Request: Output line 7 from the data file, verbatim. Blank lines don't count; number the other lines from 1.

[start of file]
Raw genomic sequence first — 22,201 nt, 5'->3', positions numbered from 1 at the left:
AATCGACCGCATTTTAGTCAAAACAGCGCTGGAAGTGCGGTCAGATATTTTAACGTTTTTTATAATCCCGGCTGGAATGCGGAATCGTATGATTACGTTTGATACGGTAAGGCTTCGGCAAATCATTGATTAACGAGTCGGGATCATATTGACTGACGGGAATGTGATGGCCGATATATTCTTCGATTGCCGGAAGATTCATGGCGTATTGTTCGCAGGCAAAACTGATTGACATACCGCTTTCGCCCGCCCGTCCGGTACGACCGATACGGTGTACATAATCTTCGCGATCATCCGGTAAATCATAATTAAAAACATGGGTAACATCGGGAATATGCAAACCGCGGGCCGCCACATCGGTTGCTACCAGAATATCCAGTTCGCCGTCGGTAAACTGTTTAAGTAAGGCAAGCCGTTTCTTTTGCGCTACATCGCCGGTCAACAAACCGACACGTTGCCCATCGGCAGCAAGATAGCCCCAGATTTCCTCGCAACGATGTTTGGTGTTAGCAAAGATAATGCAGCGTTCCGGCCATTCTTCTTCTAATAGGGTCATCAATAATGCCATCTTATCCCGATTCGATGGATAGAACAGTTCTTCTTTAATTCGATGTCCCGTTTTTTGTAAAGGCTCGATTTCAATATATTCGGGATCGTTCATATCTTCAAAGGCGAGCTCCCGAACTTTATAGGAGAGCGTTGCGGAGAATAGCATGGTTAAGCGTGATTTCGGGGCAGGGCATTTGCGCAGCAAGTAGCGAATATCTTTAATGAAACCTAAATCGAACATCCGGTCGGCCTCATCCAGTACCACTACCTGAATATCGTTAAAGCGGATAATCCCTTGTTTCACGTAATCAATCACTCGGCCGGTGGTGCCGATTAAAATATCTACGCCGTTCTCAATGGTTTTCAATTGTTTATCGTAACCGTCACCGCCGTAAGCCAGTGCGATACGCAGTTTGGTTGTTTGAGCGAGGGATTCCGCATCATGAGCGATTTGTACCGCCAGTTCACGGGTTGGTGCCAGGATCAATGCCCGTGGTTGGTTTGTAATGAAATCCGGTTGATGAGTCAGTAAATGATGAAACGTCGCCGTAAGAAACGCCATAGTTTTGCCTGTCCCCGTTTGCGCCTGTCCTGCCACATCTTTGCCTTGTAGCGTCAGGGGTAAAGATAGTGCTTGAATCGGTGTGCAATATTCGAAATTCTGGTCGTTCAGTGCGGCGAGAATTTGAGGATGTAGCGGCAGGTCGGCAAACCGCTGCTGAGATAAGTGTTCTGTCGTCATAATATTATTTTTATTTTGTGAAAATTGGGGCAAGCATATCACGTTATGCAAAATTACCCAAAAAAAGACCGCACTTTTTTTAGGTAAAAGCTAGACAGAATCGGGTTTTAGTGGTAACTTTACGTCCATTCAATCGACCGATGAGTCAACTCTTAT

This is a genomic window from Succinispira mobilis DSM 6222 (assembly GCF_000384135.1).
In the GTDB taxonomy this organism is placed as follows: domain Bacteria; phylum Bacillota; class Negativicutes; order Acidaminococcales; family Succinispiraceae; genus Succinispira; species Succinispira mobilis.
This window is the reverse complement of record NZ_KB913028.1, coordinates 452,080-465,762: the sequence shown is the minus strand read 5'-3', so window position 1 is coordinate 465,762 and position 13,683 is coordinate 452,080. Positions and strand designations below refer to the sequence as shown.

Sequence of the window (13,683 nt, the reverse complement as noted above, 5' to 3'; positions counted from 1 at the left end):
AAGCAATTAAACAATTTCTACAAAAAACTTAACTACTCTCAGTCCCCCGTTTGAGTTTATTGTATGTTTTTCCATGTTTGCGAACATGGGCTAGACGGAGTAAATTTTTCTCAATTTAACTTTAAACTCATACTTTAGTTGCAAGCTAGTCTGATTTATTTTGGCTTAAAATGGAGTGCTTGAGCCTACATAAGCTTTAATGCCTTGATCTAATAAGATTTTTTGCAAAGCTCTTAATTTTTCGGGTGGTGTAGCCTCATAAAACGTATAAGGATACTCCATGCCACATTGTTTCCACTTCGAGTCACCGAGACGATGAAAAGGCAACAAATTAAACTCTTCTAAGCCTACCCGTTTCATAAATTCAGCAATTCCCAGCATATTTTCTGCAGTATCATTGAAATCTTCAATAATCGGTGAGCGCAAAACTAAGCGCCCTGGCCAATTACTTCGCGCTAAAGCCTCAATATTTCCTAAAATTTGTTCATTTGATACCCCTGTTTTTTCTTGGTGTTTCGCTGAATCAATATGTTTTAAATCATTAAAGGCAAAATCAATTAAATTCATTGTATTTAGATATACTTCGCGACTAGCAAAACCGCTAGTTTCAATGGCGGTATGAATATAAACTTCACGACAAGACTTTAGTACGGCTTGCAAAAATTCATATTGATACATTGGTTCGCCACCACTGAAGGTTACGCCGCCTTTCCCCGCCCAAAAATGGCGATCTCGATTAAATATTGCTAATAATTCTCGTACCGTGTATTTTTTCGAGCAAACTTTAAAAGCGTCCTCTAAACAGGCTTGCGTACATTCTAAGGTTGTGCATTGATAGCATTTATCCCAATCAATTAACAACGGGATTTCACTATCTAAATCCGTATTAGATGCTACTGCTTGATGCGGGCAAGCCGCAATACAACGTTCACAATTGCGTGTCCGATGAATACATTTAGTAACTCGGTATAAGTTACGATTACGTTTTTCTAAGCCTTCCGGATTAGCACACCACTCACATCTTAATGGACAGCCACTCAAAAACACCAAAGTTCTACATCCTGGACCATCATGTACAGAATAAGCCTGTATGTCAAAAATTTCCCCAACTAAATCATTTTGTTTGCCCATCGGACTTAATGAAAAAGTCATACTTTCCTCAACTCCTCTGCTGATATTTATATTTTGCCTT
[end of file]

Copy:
AAGCAATTAAACAATTTCTACAAAAAACTTAACTACTCTCAGTCCCCCGTTTGAGTTTATTGTATGTTTTTCCATGTTTGCGAACATGGGCTAGACGGAGTAAATTTTTCTCAATTTAACTTTAAACTCATACTTTAGTTGCAAGCTAGTCTGATTTATTTTGGCTTAAAATGGAGTGCTTGAGCCTACATAAGCTTTAATGCCTTGATCTAATAAGATTTTTTGCAAAGCTCTTAATTTTTCGGGTGGTGTAGCCTCATAAAACGTATAAGGATACTCCATGCCACATTGTTTCCACTTCGAGTCACCGAGACGATGAAAAGGCAACAAATTAAACTCTTCTAAGCCTACCCGTTTCATAAATTCAGCAATTCCCAGCATATTTTCTGCAGTATCATTGAAATCTTCAATAATCGGTGAGCGCAAAACTAAGCGCCCTGGCCAATTACTTCGCGCTAAAGCCTCAATATTTCCTAAAATTTGTTCATTTGATACCCCTGTTTTTTCTTGGTGTTTCGCTGAATCAATATGTTTTAAATCATTAAAGGCAAAATCAATTAAATTCATTGTATTTAGATATACTTCGCGACTAGCAAAACCGCTAGTTTCAATGGCGGTATGAATATAAACTTCACGACAAGACTTTAGTACGGCTTGCAAAAATTCATATTGATACATTGGTTCGCCACCACTGAAGGTTACGCCGCCTTTCCCCGCCCAAAAATGGCGATCTCGATTAAATATTGCTAATAATTCTCGTACCGTGTATTTTTTCGAGCAAACTTTAAAAGCGTCCTCTAAACAGGCTTGCGTACATTCTAAGGTTGTGCATTGATAGCATTTATCCCAATCAATTAACAACGGGATTTCACTATCTAAATCCGTATTAGATGCTACTGCTTGATGCGGGCAAGCCGCAATACAACGTTCACAATTGCGTGTCCGATGAATACATTTAGTAACTCGGTATAAGTTACGATTACGTTTTTCTAAGCCTTCCGGATTAGCACACCACTCACATCTTAATGGACAGCCACTCAAAAACACCAAAGTTCTACATCCTGGACCATCATGTACAGAATAAGCCTGTATGTCAAAAATTTCCCCAACTAAATCATTTTGTTTGCCCATCGGACTTAATGAAAAAGTCATACTTTCCTCAACTCCTCTGCTGATATTTATATTTTGCCTT